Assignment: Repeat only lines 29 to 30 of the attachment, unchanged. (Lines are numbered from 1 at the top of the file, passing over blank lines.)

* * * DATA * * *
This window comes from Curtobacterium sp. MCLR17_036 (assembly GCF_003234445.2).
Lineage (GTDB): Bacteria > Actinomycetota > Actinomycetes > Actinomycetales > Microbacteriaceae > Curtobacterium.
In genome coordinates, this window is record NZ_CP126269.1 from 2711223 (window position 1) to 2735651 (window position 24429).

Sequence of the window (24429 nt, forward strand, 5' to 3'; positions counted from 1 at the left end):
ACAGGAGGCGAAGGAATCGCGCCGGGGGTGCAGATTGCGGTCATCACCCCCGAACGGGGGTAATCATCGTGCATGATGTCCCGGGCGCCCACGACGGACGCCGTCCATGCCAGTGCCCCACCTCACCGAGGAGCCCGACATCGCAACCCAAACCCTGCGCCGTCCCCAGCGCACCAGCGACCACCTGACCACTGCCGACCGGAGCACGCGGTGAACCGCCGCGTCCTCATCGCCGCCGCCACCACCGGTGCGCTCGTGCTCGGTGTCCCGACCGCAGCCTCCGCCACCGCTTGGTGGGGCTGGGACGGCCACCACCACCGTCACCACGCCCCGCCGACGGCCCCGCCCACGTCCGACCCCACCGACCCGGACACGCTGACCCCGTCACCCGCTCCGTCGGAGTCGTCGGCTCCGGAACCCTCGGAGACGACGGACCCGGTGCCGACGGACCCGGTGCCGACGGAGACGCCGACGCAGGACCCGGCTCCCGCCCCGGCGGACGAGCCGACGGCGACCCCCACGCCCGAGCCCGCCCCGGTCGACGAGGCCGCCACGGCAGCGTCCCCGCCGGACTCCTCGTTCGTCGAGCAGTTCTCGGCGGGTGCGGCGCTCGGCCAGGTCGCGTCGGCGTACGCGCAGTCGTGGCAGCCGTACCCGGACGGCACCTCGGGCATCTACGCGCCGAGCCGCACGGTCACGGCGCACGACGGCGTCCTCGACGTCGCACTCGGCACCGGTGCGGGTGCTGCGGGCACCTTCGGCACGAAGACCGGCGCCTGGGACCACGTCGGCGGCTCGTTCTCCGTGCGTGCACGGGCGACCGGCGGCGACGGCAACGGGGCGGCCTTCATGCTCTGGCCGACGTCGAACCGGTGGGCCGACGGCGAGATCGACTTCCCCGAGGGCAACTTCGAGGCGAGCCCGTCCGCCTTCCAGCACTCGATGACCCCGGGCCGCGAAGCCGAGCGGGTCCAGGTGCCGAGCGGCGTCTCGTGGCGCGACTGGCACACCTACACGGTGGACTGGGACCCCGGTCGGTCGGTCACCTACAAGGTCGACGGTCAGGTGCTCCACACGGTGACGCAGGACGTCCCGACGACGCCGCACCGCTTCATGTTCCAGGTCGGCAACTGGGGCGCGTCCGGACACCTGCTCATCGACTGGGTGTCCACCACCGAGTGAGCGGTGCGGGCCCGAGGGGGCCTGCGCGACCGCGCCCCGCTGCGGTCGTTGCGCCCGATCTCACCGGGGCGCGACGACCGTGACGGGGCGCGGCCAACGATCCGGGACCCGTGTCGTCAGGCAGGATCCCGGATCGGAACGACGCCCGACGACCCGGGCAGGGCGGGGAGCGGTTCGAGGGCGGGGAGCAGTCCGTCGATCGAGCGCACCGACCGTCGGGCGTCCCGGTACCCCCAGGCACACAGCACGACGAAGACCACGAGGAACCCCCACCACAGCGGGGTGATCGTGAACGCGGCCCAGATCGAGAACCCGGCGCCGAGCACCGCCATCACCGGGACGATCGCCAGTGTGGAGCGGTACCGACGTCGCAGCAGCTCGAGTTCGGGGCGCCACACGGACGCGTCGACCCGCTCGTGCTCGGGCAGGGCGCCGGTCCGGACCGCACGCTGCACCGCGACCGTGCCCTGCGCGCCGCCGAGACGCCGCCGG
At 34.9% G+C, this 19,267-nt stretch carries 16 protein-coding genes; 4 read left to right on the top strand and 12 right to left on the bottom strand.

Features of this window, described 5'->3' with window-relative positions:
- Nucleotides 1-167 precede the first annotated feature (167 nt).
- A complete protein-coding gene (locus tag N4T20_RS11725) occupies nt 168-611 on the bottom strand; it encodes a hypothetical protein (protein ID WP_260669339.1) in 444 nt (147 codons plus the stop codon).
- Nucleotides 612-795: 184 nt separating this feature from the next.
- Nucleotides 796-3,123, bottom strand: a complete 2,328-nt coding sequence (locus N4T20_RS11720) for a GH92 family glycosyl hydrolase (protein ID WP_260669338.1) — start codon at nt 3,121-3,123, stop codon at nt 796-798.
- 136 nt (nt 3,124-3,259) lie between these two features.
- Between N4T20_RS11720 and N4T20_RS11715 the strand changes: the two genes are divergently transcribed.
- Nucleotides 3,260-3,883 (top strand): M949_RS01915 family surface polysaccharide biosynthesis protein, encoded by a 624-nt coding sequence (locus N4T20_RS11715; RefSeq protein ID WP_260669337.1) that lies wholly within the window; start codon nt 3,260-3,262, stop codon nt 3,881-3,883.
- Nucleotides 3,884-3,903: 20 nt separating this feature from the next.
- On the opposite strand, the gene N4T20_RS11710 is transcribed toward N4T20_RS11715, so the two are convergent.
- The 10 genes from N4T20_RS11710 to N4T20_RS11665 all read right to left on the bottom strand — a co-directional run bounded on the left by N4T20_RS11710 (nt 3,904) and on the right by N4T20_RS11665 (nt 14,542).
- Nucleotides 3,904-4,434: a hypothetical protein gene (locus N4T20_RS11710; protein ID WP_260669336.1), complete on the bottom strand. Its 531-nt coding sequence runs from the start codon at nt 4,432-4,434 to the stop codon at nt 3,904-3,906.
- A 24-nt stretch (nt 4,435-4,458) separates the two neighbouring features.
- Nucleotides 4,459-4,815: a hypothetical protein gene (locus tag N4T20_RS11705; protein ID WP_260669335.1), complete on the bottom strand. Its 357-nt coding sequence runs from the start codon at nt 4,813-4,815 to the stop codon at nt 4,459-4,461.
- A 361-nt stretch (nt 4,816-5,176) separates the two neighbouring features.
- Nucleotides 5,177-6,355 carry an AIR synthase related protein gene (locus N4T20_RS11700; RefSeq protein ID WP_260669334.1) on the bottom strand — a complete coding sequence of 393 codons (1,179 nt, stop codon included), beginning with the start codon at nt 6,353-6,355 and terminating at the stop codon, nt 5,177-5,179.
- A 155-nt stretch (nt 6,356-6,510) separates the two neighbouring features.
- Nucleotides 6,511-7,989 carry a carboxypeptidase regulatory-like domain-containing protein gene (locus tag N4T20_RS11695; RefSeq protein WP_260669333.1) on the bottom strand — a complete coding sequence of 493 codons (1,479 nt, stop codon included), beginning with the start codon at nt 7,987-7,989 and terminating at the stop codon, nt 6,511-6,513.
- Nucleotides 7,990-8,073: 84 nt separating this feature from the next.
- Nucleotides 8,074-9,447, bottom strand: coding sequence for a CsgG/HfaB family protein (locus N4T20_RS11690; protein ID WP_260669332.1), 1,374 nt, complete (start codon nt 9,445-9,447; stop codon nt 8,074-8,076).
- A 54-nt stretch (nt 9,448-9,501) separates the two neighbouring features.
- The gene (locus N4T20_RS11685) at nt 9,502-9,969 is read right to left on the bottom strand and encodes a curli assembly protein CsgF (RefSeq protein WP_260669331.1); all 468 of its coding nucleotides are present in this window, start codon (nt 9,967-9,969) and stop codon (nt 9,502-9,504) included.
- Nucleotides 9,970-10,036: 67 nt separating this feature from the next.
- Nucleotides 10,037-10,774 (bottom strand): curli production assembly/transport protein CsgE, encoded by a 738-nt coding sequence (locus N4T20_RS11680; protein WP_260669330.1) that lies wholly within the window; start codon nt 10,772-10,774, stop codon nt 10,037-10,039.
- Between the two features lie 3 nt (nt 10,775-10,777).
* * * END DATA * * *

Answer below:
- Nucleotides 9,970-10,036: 67 nt separating this feature from the next.
- Nucleotides 10,037-10,774 (bottom strand): curli production assembly/transport protein CsgE, encoded by a 738-nt coding sequence (locus N4T20_RS11680; protein WP_260669330.1) that lies wholly within the window; start codon nt 10,772-10,774, stop codon nt 10,037-10,039.